WTO Dispute Settlement and Industrial Policy
Implemented jointly by ICTSD and the World Economic Forum, the E15Initiative convenes world-class experts and institutions to generate strategic analysis and recommendations for government, business and civil society geared towards strengthening the global trade and investment system for sustainable development. The Expert Group on Industrial Policy is co-convened with the National School of Development at Peking University.
Taking a detailed look at the World Trade Organization (WTO) dispute settlement mechanism in relation to the space it provides for Member countries’ industrial policies, this paper examines whether and how existing decisions of WTO panels and the Appellate Body have affected, or expanded, the policy space for Members to pursue industrial policies under WTO law. It also looks into how such policy space could be further expanded through WTO panel and Appellate Body decisions.
First, the paper presents general conceptual reflections on how WTO dispute settlement can influence the policy space available to WTO Members to adopt industrial policy measures. These conceptual reflections address the role of WTO panels and the Appellate Body in general; the nature and categorization of WTO legal provisions applicable to trade in goods; and the interpretation of categories of rules most likely to impact the policy space of WTO Members. Second, the paper discusses two cases in which the Appellate Body interpreted certain WTO provisions in a manner that arguably creates more policy space for industrial policy measures than alternative interpretative approaches would have permitted. Third, it considers other potential examples of how WTO dispute settlement decisions could create or enlarge policy space under other WTO legal provisions with respect to industrial policy measures.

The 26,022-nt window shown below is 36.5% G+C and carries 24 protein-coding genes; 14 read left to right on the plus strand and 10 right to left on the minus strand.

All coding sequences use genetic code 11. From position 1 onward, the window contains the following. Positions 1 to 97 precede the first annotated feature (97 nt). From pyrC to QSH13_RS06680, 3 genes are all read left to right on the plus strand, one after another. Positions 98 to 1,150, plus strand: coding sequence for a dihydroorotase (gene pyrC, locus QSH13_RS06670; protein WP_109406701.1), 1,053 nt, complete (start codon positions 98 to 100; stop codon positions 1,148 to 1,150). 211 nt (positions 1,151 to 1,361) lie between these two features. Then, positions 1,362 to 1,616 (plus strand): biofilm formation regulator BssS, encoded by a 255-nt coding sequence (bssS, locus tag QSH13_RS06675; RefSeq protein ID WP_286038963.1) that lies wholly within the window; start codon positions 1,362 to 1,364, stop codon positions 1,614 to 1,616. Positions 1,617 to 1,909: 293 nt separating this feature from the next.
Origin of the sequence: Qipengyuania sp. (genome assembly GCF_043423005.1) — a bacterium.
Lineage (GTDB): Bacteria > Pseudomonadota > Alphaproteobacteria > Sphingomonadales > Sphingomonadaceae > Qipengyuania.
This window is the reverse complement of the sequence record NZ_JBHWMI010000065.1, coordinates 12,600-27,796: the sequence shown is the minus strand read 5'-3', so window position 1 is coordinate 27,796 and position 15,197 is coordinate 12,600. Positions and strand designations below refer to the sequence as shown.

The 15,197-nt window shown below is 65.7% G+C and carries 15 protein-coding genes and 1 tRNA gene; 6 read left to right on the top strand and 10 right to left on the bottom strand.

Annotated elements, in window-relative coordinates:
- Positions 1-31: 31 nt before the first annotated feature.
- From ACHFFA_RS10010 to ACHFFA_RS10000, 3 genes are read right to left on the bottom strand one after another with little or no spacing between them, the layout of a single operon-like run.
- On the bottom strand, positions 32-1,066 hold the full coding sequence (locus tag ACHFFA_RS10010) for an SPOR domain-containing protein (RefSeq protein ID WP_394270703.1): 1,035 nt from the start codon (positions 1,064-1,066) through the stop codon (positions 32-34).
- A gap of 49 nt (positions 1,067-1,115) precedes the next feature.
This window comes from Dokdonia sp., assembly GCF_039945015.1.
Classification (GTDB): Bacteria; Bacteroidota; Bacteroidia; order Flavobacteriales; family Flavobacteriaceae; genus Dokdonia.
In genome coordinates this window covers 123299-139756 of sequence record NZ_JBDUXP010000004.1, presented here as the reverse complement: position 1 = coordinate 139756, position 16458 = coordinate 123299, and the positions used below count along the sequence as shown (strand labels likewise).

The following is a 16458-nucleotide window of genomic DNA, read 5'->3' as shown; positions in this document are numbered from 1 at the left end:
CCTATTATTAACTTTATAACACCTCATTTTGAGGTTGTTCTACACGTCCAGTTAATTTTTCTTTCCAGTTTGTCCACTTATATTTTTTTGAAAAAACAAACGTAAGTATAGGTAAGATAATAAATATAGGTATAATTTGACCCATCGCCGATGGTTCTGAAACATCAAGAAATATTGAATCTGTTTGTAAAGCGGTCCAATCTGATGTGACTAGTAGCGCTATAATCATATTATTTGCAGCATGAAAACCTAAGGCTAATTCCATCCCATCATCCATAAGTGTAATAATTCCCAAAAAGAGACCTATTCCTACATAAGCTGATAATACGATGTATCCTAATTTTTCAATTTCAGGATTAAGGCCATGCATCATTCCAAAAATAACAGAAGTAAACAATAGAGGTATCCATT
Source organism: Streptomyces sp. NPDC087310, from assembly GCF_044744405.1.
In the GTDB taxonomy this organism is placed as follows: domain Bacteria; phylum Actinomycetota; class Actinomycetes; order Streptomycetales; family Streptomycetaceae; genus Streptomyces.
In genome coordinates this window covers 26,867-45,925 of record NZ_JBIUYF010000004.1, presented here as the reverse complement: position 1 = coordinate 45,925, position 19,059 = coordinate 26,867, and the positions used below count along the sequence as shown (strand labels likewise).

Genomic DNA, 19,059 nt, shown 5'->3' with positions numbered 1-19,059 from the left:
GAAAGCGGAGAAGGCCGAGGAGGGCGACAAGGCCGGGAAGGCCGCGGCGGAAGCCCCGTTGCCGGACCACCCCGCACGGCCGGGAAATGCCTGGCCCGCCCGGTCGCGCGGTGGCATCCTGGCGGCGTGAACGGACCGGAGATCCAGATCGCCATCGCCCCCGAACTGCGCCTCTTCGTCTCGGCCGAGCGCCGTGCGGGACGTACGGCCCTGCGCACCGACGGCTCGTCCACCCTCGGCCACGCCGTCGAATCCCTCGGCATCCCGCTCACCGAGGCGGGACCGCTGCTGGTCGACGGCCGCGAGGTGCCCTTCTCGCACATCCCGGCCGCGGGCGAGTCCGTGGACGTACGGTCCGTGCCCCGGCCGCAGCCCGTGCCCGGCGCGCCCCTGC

The paper points to a number of examples of how existing or potential interpretations and findings of WTO adjudicatory bodies may impact on the policy space of WTO Members to implement industrial policy measures. The many examples demonstrate that WTO dispute settlement can, at the margin and in some instances, affect the policy space available for Members to pursue industrial policy objectives. The dispute settlement bodies may also, through their interpretation and application of the law, influence the willingness of potential claimants to bring challenges before the WTO. However, it bears repeating that the ability of dispute settlement decisions to impact WTO Members’ policy space for industrial policy is strictly circumscribed by the existing treaty rules that WTO panels and the Appellate Body have to take as a given.